Growing Pains

It’s the one area of space science in which you get to eat the experiment.

Air & Space Magazine

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The Russian crew members spend their personal time tending Lada’s garden in exchange for the right to eat half their crops; the other half is reserved for analysis. Last November, cosmonauts reaped Lada’s first crop of leafy greens, greedily devouring half a harvest of Brassica rapa. (NASA would not grant permission for U.S. astronaut Peggy Whitson to eat any—the greens had not been certified as safe for consumption—though her hand did mysteriously appear in a photograph of cosmonauts munching on their work.)

Like their Soviet predecessors, Bingham’s astro-farmers have been so taken by their work that they’re no longer automatically agreeing to do the tests Bingham and the other scientists propose. “They’ve become just as good at farming as we are,” says Bingham of the cosmonauts. “We think we ought to do something to the plants, and they’ll tell us, ‘I don’t want to do that.’ They know what’s best for the plants.”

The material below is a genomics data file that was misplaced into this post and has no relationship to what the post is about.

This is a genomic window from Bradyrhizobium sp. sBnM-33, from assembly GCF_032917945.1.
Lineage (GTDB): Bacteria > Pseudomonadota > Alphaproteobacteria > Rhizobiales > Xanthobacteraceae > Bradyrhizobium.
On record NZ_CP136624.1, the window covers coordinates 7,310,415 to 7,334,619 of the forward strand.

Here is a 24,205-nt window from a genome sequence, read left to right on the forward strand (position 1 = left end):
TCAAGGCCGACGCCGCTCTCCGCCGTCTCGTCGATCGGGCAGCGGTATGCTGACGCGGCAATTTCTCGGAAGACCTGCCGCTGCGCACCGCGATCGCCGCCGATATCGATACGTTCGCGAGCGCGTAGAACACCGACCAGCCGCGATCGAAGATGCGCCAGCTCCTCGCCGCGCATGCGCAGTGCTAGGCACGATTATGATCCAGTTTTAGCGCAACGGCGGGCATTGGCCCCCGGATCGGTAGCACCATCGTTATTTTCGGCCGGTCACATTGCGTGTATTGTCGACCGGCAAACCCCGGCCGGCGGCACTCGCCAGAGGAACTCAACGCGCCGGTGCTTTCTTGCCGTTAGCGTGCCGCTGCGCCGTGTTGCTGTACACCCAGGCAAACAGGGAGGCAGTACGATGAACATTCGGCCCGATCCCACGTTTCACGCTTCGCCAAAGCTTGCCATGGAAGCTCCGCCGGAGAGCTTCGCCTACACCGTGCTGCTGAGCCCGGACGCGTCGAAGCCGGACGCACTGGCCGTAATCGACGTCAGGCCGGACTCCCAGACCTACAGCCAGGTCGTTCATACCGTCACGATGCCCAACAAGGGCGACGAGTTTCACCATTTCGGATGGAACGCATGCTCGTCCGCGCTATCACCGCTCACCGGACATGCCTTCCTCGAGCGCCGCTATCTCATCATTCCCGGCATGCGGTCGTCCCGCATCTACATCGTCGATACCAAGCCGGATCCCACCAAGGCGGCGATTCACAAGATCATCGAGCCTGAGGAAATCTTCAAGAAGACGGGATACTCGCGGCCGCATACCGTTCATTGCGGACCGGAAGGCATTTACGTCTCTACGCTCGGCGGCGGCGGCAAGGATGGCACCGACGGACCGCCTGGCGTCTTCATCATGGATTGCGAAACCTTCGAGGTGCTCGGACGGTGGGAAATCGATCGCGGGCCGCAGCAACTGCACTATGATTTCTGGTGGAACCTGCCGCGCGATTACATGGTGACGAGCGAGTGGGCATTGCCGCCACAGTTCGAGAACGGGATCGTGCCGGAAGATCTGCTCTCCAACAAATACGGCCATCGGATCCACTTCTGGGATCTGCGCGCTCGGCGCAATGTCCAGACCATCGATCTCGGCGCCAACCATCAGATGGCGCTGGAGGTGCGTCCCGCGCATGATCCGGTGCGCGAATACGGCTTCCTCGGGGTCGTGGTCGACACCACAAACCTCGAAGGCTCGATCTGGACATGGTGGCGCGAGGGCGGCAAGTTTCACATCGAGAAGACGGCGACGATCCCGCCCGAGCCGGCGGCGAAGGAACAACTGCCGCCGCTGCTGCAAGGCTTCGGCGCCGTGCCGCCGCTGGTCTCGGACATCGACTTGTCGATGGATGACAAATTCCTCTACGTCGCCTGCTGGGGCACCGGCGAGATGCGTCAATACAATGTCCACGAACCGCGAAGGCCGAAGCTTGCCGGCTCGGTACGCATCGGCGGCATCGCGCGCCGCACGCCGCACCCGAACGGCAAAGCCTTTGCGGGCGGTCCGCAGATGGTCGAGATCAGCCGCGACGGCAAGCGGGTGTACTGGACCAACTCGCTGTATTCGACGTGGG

Not that Bingham is really complaining. His goal is the same as that of the pioneering botanists who developed greenhouses for the Salyut stations: to make it possible for space explorers to feed themselves, no matter how far they may be from Earth. Lada’s success leaves Bingham optimistic that future space gardens will significantly reduce food shipments from Earth. “We hope to grow peas, mizuna, and radishes,” he says. “Enough to where we are providing crews with an occasional salad.” And, perhaps, a certain amount of good cheer.

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